Tennessee Mountain Stories

Old Time Virtues – From The Land of Saddle-Bags

A few weeks ago I told you I had a great ‘new’ book.  I may have mentioned how excited I was when I first began to read something written by one of us.  I need to reiterate that sentiment today.

Chapter four of The Land of Saddle-Bags is entitled “Elizabethan Virtues”.  Now, I doubt anyone on the mountain today would pick up a book by that title and we surely wouldn’t label anything about our way of life “Elizabethan”.  Yet James Watt Raine might well have been in one of our back yards as he wrote these observations. 

Molasses Stir Off some 'foreign' writers might present this as a sad means of acquiring sweetener.  It was always a festive time and everyone was please to put forth the effort as sorghum was the main sweetener in their diet.  This is not a picture of do-less people but hard workers.

Molasses Stir Off
some 'foreign' writers might present this as a sad means of acquiring sweetener.  It was always a festive time and everyone was please to put forth the effort as sorghum was the main sweetener in their diet.  This is not a picture of do-less people but hard workers.

He begins, “It is perhaps inevitable, but none the less unfortunate, that most of those who write about the Mountain People do not live among them.”  Let me just begin my ‘amens’ right here.  You may recall an article I wrote here well over a year ago about Dr. Wharton who founded the Pleasant Hill hospital and worked to expand it to the current Cumberland Medical Center.  Dr. Wharton did a great work and certainly gave us a wonderful gift in the medical facility we now enjoy.  However, I took some offense to her assessment of the mountain people she found around Pleasant Hill in 1917.  Dr. Wharton was born in Minnesota and educated in North Dakota, Europe and Michigan.  I imagine early-twentieth-century Appalachia was as foreign to her as any third world country would be to me today.  And what she reports seeing is a rather bleak environment of shiftless men anfaceless women; of families scarcely eeking out a living and seeming unconcerned about their plight.  And hers was not the first such report I’ve read; rather, it is what’s represented in most books written in the early twentieth century.

In contrast, Mr. Raine presents the mountain people as a unique race.  We may get a little nervous when people start talking about race in 2015.  However, when he wrote this book in 1924, the reader might have been more open to a broad definition of racial characteristics.  In fact, he mentions that the word ‘racial’ might be a stamp of inferiority.  Some in his day had portrayed the “actions, …motives, [and] outlook upon life [of the mountain people]… as so different …that they are made to seem a strange, peculiar, and far-off people.”  That really does sound like you are describing some foreign race. But Mr. Raine asserts this extreme view is inaccurate.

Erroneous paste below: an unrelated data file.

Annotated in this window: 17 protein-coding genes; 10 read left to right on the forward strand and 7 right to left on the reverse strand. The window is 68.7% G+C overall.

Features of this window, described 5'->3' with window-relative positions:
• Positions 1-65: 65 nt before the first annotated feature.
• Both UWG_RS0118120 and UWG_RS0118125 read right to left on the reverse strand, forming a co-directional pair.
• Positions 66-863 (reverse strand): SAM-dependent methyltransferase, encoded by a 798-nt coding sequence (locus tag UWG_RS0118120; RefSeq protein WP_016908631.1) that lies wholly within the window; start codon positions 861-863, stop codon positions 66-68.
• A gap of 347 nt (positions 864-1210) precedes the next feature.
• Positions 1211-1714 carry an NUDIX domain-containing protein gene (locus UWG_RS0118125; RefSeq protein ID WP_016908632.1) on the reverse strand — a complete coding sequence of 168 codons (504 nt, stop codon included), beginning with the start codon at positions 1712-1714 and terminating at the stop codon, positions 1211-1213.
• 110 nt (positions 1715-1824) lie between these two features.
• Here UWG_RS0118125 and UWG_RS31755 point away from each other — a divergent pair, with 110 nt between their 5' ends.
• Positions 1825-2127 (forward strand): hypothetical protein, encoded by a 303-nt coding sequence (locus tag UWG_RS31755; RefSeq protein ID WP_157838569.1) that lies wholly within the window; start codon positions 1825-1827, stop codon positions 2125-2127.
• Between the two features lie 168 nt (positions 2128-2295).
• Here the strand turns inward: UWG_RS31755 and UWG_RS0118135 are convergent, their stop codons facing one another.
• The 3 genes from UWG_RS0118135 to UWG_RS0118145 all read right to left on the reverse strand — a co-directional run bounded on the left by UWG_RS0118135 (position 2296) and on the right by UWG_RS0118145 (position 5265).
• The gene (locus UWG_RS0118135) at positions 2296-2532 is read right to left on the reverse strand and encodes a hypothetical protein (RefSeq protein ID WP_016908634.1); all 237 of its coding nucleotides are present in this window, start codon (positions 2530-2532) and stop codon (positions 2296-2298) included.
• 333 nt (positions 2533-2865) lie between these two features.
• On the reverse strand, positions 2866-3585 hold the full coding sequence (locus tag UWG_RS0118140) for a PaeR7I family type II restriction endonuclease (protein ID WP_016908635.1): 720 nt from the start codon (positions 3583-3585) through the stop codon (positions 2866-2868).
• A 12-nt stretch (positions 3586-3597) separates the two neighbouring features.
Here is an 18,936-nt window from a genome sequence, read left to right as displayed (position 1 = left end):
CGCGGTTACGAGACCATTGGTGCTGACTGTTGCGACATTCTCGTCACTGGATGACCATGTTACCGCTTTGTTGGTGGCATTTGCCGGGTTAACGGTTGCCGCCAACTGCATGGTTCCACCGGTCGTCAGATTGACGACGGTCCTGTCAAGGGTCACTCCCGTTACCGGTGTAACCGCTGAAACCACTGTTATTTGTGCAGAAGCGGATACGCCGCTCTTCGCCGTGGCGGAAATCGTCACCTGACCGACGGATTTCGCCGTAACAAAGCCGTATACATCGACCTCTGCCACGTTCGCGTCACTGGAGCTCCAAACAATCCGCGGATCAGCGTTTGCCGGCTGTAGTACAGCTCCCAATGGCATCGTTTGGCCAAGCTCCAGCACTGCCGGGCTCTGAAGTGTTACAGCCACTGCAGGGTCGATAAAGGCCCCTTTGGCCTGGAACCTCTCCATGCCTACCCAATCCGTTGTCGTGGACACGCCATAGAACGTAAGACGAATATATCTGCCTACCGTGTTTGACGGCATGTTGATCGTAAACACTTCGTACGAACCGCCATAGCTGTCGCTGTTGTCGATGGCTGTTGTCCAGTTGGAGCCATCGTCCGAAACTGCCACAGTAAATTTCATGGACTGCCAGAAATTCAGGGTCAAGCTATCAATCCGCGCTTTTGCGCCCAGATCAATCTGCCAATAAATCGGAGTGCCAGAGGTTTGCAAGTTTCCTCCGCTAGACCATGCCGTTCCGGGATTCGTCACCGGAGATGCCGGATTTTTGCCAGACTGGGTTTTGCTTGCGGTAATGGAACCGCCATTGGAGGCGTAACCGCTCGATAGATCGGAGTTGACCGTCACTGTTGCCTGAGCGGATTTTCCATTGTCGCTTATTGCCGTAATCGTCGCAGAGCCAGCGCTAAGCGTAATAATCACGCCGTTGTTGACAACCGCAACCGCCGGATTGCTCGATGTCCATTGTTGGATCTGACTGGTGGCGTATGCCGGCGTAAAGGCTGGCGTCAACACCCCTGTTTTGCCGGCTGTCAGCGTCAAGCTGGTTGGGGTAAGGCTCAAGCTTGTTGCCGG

Instead, he points out the geography that kept the people of the mountains isolated for so many years and therefore they have either allowed the development of resourcefulness and independence; depending on your perception, this may have been forced upon them rather than allowed by them.   These were certainly traits our forefathers brought from England, Germany and Ireland and they have endured across the years.  The book’s author even finds virtue in the mountaineer’s ‘love of leisure’ for he points out that they are satisfied with what they have and not always striving to “procure these coveted things” which others have.  I guess that goes back to our individuality and it’s one of the characteristics I fear we’re losing as the world creeps up our mountain.  We are now told what the “average” American has and think we need at least that or more.  We long to dress the way we’re told is fashionable and drive the cars that are marketed to us and even eat the food of the world. 

“The Mountain men today are called shiftless because they do not flock to the city where they might enjoy the great benefit of crowds, confusion and noise.” I've rarely heard the sentiment that everybody ought to run off and get a factory job, but I’ve sure heard a lot of folks with good jobs up north longing to be back home.  Of course there were some who remembered hunger and cold and never wanted to look back.  But so many of our folks have looked back to the mountain longingly – and many came back when circumstances allowed it.  Of those folks who did move away, they seemed to carry memories of hard working folks with little opportunity for luxury or conveniences.  They moved wherever work carried them and there they cooked the food they’d loved in the mountains – if they could get it for Poke Sallet and cracklin’s are hard to find in the city.  They plied the crafts they’d learned at home, if only as a hobby, for many still whittled and quilted.  And they taught their children the values of their homeland – a love of God, devotion to family, honesty and perseverance. 

I am thrilled to have the opportunity to write about these people and places from the perspective of “one of our own” and I love finding other people doing the same.  I find bloggers from my own generation (and maybe younger) who still live in the mountains (such as the Blind Pig and the Acorn) and cherish the old ways or those who have never really lived here but descend from families that worked in cities and loved farms (such as Appleroot Farm).

So, the next chapter in The Land of Saddle Bags is “Mountain Speech and Song”.  I’ve written a few times here about our Southern English.  What do you think?  Do you want to hear what Mr. Raine had to say about it over ninety years ago?  Please click on “Comments” below and let me know.